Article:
Jump to ContentJump to Main Navigation
Transnational Radicalism and the Connected Lives of Tom Mann and Robert Samuel Ross$
Users without a subscription are not able to see the full content.

Neville Kirk

Print publication date: 2017

Print ISBN-13: 9781786940094

Published to Liverpool Scholarship Online: January 2018

DOI: 10.5949/liverpool/9781786940094.001.0001

Show Summary Details
Page of

PRINTED FROM LIVERPOOL SCHOLARSHIP ONLINE (www.liverpool.universitypressscholarship.com). (c) Copyright Liverpool University Press, 2021. All Rights Reserved. An individual user may print out a PDF of a single chapter of a monograph in LSO for personal use.date: 23 October 2021



(p.172) Introduction
Transnational Radicalism and the Connected Lives of Tom Mann and Robert Samuel Ross

Neville Kirk

Liverpool University Press

To what extent did Mann’s and Ross’s notions of working-class and labour-movement unity, socialist solidarity and internationalism include women and people of colour, or, to adopt the terminology of their times, ‘coloureds’? Did their attitudes and practices towards gender and race amount to what many recent historians have seen as the dominant patriarchal and white-racist attitudes of labour movements throughout the British, Anglophone and even global worlds of the late nineteenth and early twentieth centuries? What were the overlaps between gender and race? How did Mann’s and Ross’s commitments to unity and solidarity fare during the period of World War I and the post-war years? This was a highly turbulent and volatile period when their opposition to the war in particular and militarism in general, combined with their warm welcome for the Bolshevik Revolution and post-war labour’s sharp move to the left, were severely tested by the dominant pro-war and anti-German sentiments of the labour movement and working-class people in Britain and Australasia, and by the increasing importance of the conservative ‘politics of loyalism’. What were the differences, as well as the commonalities and similarities, of their attitudes and actions and how do we explain them? Finally, what light do their experiences shed on more general labour and other positions towards gender, race, class, war, nation, empire, revolution and reaction? These are the key questions to be addressed in Part III. ...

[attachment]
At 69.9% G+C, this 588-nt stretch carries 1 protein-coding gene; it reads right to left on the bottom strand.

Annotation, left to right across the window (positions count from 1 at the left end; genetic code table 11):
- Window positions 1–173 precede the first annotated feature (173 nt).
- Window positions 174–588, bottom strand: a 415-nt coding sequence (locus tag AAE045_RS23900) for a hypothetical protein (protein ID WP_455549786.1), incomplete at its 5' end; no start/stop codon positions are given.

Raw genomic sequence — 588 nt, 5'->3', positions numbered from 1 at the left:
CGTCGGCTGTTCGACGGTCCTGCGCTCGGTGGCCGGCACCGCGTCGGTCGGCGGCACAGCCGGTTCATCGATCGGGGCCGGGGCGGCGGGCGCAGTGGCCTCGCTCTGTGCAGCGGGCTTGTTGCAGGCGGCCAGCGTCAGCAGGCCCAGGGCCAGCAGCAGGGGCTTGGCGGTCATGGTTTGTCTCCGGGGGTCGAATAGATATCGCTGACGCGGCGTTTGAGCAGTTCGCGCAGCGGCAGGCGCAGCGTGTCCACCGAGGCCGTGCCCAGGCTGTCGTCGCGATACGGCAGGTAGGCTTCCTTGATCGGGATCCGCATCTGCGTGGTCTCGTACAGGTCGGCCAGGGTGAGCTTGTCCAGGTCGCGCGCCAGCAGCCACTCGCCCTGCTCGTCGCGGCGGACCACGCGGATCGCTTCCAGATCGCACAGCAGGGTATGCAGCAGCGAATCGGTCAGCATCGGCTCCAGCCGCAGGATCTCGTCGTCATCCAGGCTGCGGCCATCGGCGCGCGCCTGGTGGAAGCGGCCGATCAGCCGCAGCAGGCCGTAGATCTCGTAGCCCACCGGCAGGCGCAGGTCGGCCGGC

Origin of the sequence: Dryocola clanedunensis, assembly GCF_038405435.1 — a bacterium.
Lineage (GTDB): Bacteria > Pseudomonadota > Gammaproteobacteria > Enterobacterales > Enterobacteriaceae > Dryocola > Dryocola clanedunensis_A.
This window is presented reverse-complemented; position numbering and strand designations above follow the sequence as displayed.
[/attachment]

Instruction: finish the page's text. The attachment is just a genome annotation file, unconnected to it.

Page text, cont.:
Liverpool Scholarship Online requires a subscription or purchase to access the full text of books within the service. Public users can however freely search the site and view the abstracts and keywords for each book and chapter.

Please, subscribe or login to access full text content.

If you think you should have access to this title, please contact your librarian.

To troubleshoot, please check our FAQs, and if you can't find the answer there, please contact us.